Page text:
Andreas Whittam Smith: Authenticity is a great asset in a leader. David Cameron lacks it

He is making the same mistake as Sarkozy. He has demeaned the office he holds

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The Independent Online

What is going wrong for the Prime Minister, David Cameron? His personal standing with the electorate has fallen precipitously, according to opinion polls. I found a small clue to what may be doing the damage in one of the pictures of world leaders attending a summit meeting at Camp David outside Washington last weekend. They had taken time out to watch the Chelsea/Bayern Munich football match.

The photographers had snapped Mr Cameron leaping to his feet with arms outstretched to celebrate Chelsea's winning goal. It was the football victory salute. What could be more natural? Chelsea had won the Champions League for the first time. Yet it reminded me of the mid-1980s when Mr Cameron was at school.

In those days, public schoolboys were desperate to lose their upper-class markings and meld into the rest of society. They adjusted their accents, they dressed as if they had been brought up on housing estates, and they became enthusiastic supporters of the most popular football clubs. It was from that period that Mr Cameron's "hug a hoodie" injunction was probably derived. All the same, it was an affectation, a false note if you like.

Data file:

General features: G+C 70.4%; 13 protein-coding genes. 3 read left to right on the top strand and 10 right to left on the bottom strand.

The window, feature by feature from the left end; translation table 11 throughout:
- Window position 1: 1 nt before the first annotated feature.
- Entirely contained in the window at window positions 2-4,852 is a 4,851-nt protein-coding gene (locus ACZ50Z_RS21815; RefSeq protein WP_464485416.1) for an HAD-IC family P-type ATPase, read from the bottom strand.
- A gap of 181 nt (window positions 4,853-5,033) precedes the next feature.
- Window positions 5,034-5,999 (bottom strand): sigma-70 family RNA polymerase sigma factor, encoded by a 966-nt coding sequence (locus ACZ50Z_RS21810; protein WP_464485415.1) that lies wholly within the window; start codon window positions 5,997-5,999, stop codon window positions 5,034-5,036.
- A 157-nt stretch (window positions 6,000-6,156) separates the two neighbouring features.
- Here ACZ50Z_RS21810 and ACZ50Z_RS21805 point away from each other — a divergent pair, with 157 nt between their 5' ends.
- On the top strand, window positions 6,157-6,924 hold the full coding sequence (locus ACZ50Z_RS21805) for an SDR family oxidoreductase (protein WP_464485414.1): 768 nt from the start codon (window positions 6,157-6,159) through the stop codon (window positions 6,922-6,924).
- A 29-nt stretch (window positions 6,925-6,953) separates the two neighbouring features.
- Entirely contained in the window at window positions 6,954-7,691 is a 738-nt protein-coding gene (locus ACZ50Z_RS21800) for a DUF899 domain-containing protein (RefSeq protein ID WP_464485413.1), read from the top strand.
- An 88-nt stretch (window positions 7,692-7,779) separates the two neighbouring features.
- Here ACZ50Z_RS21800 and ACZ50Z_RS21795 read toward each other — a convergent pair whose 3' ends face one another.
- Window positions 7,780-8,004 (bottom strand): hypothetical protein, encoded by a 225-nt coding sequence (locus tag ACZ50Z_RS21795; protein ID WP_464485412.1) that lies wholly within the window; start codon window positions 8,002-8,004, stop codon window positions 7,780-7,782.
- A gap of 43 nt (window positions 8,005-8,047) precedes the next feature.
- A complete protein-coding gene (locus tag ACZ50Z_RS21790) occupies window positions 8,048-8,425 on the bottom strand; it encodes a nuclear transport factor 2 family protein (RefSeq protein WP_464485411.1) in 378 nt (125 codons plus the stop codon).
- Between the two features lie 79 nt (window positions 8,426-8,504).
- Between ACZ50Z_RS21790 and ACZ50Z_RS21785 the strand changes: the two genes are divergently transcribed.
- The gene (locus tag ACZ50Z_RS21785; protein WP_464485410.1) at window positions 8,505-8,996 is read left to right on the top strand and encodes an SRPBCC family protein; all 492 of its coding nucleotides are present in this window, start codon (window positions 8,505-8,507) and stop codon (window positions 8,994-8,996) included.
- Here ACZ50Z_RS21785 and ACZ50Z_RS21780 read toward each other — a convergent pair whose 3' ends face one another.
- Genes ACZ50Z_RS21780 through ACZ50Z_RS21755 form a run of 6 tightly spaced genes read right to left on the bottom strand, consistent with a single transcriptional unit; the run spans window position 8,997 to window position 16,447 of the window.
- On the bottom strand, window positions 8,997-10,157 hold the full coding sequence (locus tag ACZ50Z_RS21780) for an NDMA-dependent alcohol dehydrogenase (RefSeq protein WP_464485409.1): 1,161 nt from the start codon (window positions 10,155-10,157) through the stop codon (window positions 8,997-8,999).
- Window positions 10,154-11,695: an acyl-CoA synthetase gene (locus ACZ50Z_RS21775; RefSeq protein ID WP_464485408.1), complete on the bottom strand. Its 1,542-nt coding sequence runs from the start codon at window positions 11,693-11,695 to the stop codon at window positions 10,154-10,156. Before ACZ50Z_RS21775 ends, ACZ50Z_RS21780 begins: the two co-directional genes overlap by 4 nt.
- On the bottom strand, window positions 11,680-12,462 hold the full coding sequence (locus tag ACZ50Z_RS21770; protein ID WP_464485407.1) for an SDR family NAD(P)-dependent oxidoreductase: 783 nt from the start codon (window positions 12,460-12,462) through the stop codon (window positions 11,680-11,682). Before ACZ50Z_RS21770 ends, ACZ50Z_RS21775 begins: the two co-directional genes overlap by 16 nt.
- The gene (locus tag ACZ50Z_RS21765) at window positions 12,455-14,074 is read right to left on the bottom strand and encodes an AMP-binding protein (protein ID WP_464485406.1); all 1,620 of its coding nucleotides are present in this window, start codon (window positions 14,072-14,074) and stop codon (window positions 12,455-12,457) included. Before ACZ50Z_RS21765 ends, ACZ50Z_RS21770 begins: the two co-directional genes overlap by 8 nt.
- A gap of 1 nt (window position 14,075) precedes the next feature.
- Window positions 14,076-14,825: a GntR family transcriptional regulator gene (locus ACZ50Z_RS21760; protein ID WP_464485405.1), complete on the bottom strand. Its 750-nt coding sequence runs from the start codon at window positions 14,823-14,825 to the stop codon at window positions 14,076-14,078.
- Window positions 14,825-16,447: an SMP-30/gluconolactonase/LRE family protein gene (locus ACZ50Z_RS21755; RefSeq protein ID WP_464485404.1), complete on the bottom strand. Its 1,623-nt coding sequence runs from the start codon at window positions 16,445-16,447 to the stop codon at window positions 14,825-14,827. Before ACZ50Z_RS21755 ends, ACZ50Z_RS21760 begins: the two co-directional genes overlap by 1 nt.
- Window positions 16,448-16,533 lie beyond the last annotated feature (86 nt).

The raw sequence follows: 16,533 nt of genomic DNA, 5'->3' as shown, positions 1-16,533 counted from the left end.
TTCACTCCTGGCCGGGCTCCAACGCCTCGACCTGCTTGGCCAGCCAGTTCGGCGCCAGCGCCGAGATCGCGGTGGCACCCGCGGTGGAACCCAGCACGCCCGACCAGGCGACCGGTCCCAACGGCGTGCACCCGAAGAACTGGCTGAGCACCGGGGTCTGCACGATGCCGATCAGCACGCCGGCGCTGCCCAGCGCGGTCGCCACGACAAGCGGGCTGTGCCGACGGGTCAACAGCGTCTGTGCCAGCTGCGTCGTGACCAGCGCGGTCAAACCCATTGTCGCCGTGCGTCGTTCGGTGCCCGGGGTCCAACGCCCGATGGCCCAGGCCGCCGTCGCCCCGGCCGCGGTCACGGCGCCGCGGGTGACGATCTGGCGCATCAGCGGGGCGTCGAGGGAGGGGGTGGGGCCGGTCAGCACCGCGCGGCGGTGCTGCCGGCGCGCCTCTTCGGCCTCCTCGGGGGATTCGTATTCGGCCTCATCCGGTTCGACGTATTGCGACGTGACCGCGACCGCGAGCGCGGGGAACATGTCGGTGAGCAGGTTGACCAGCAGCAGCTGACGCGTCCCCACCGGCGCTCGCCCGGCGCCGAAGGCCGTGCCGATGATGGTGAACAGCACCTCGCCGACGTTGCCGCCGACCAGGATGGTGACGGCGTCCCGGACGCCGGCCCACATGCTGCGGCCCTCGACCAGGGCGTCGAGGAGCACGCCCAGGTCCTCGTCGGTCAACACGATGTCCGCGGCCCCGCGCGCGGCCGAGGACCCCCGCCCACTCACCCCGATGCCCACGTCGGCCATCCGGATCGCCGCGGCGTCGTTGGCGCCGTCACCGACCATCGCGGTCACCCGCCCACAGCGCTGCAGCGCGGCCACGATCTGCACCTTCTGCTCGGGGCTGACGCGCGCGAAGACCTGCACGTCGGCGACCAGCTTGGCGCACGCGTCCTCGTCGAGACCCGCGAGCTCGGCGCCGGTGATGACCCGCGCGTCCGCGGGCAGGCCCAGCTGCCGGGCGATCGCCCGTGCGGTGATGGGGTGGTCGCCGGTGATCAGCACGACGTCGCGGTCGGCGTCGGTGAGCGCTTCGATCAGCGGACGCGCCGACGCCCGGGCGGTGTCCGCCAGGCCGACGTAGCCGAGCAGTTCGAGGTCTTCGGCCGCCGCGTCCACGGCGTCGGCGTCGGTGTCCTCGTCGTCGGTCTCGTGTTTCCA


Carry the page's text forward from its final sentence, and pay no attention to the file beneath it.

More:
Was that Mr Cameron's problem, I wondered? For false notes are damaging in politics, just as authenticity is a great asset. The naturalness of Mr Cameron's fellow old Etonian, Boris Johnson, for instance, served him well in the recent London mayoral election.

In the same photograph was the new French president, François Hollande. In a sober suit with an open-necked shirt, he looked as if he had forgotten to pack any leisure clothes, but that is not why I mention him. Rather it is because of the way he handled himself in the nine days between winning the presidential election and his inauguration. He quickly showed a fuller understanding of his new role than Mr Cameron has done of his.

Mr Hollande's victory was announced on Sunday evening 6 May but he had to wait until 15 May to be sworn in. In that short period, he had much to do and he continued to operate from his campaign headquarters. But when he arrived at his office on the Monday morning after the result, his colleagues noticed that something had changed. The President-in-waiting immediately began to distance himself from them. Before election day, they had wandered in and out of their leader's office at will. They automatically used the intimate "tu" form of address rather than the more formal "vous". Now they had to wait to be summonsed, sometimes for 48 hours. And they began to wonder whether they should switch back to "vous".

What Mr Hollande was doing was establishing the dignity of the office that he was just about to hold. By dignity I do not mean the trappings of the presidency, the majordomos at the Élysée Palace in their white ties and tailcoats or the cavalry of the Republican Guard in their shining armour. I mean behaving with the dignity that is necessary if you are to embody the ideals and the hopes of the people who have elected you.